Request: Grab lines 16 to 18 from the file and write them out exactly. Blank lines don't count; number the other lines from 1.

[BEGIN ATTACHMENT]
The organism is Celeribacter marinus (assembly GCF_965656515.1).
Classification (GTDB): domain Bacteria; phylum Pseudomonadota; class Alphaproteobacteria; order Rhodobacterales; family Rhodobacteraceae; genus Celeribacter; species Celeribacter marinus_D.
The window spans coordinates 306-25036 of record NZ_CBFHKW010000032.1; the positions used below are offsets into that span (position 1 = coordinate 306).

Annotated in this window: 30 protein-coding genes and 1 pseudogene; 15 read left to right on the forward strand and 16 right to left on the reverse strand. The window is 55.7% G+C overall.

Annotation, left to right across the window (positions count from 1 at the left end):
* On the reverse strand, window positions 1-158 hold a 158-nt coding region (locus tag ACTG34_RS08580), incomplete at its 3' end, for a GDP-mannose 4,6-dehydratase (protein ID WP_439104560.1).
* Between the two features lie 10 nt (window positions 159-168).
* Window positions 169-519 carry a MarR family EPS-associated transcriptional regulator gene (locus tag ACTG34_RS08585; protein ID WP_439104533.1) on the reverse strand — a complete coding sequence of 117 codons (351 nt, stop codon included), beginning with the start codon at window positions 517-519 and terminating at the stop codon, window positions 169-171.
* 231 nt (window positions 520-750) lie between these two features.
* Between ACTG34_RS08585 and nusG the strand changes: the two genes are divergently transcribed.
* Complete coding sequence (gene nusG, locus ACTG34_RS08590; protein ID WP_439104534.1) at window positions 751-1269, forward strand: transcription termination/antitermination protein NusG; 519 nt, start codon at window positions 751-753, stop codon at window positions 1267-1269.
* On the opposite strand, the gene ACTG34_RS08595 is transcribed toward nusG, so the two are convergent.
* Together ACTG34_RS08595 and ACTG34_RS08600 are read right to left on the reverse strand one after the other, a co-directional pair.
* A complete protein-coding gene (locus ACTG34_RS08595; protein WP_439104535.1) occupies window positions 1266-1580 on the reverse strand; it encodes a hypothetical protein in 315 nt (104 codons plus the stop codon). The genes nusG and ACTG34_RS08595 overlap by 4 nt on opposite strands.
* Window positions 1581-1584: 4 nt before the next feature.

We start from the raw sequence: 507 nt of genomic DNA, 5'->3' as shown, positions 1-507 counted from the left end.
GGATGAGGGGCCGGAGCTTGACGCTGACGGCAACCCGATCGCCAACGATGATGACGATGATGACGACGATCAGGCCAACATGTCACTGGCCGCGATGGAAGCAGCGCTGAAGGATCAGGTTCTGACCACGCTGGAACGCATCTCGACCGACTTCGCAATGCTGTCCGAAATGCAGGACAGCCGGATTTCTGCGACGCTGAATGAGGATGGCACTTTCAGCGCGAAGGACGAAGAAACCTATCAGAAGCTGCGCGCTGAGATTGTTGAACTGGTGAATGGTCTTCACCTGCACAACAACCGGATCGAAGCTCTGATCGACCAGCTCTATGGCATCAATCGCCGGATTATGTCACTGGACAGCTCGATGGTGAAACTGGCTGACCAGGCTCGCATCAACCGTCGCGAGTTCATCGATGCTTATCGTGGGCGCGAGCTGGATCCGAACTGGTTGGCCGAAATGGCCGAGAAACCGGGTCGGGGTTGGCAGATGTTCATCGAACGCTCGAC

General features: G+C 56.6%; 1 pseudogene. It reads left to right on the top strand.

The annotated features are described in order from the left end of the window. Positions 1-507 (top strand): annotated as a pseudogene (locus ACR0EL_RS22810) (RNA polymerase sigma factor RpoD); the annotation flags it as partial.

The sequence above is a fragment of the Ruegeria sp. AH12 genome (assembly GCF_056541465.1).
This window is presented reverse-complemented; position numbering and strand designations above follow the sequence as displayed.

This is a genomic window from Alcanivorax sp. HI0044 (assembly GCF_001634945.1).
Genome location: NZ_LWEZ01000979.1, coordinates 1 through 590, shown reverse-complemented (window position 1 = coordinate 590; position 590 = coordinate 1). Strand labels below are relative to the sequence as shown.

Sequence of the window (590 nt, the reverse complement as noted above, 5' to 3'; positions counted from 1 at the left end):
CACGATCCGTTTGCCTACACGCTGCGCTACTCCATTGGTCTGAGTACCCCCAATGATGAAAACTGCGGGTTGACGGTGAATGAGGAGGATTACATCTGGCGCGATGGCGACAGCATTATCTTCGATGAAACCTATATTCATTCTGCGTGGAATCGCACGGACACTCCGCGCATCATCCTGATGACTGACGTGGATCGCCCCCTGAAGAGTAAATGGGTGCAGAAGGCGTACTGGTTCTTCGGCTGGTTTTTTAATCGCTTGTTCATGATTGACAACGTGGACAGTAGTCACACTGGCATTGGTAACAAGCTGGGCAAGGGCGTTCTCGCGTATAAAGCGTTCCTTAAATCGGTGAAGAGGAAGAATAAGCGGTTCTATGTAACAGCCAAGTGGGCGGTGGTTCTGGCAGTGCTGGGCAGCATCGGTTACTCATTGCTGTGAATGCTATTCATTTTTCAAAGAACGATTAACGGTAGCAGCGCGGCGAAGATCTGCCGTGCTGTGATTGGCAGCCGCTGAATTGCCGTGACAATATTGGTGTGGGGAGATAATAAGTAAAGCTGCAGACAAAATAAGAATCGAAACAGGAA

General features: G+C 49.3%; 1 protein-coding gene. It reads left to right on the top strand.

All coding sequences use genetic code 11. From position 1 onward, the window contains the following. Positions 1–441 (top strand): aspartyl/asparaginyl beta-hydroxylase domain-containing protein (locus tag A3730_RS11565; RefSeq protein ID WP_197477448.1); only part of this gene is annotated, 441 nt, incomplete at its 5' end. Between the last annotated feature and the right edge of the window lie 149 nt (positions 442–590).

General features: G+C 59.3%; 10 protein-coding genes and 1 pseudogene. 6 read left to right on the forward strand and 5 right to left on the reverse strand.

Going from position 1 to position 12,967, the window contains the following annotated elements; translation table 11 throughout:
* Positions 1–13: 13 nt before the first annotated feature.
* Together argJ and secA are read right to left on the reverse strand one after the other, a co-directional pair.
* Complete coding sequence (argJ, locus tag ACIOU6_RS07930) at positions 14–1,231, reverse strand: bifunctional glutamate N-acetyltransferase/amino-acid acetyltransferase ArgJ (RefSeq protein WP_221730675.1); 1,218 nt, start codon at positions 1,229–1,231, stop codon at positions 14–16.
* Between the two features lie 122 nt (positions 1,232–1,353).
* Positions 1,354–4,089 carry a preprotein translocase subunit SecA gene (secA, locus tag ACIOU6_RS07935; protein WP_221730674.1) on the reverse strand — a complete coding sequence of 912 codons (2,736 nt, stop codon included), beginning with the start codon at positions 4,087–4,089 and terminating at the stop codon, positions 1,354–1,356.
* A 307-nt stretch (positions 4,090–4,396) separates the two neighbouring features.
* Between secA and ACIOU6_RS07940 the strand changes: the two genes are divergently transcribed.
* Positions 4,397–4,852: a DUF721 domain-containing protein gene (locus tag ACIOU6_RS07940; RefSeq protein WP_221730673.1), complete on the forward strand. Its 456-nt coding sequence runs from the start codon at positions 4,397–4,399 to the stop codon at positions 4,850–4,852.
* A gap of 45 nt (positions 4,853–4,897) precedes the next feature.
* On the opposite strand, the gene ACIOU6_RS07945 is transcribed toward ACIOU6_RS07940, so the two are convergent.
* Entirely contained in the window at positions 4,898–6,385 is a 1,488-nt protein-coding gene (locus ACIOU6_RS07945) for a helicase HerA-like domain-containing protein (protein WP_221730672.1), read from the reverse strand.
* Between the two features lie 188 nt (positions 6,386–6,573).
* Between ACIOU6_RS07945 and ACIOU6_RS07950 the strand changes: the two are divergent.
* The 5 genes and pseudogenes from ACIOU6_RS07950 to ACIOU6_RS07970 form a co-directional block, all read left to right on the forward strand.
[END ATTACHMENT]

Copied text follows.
We start from the raw sequence: 507 nt of genomic DNA, 5'->3' as shown, positions 1-507 counted from the left end.
GGATGAGGGGCCGGAGCTTGACGCTGACGGCAACCCGATCGCCAACGATGATGACGATGATGACGACGATCAGGCCAACATGTCACTGGCCGCGATGGAAGCAGCGCTGAAGGATCAGGTTCTGACCACGCTGGAACGCATCTCGACCGACTTCGCAATGCTGTCCGAAATGCAGGACAGCCGGATTTCTGCGACGCTGAATGAGGATGGCACTTTCAGCGCGAAGGACGAAGAAACCTATCAGAAGCTGCGCGCTGAGATTGTTGAACTGGTGAATGGTCTTCACCTGCACAACAACCGGATCGAAGCTCTGATCGACCAGCTCTATGGCATCAATCGCCGGATTATGTCACTGGACAGCTCGATGGTGAAACTGGCTGACCAGGCTCGCATCAACCGTCGCGAGTTCATCGATGCTTATCGTGGGCGCGAGCTGGATCCGAACTGGTTGGCCGAAATGGCCGAGAAACCGGGTCGGGGTTGGCAGATGTTCATCGAACGCTCGAC

General features: G+C 56.6%; 1 pseudogene. It reads left to right on the top strand.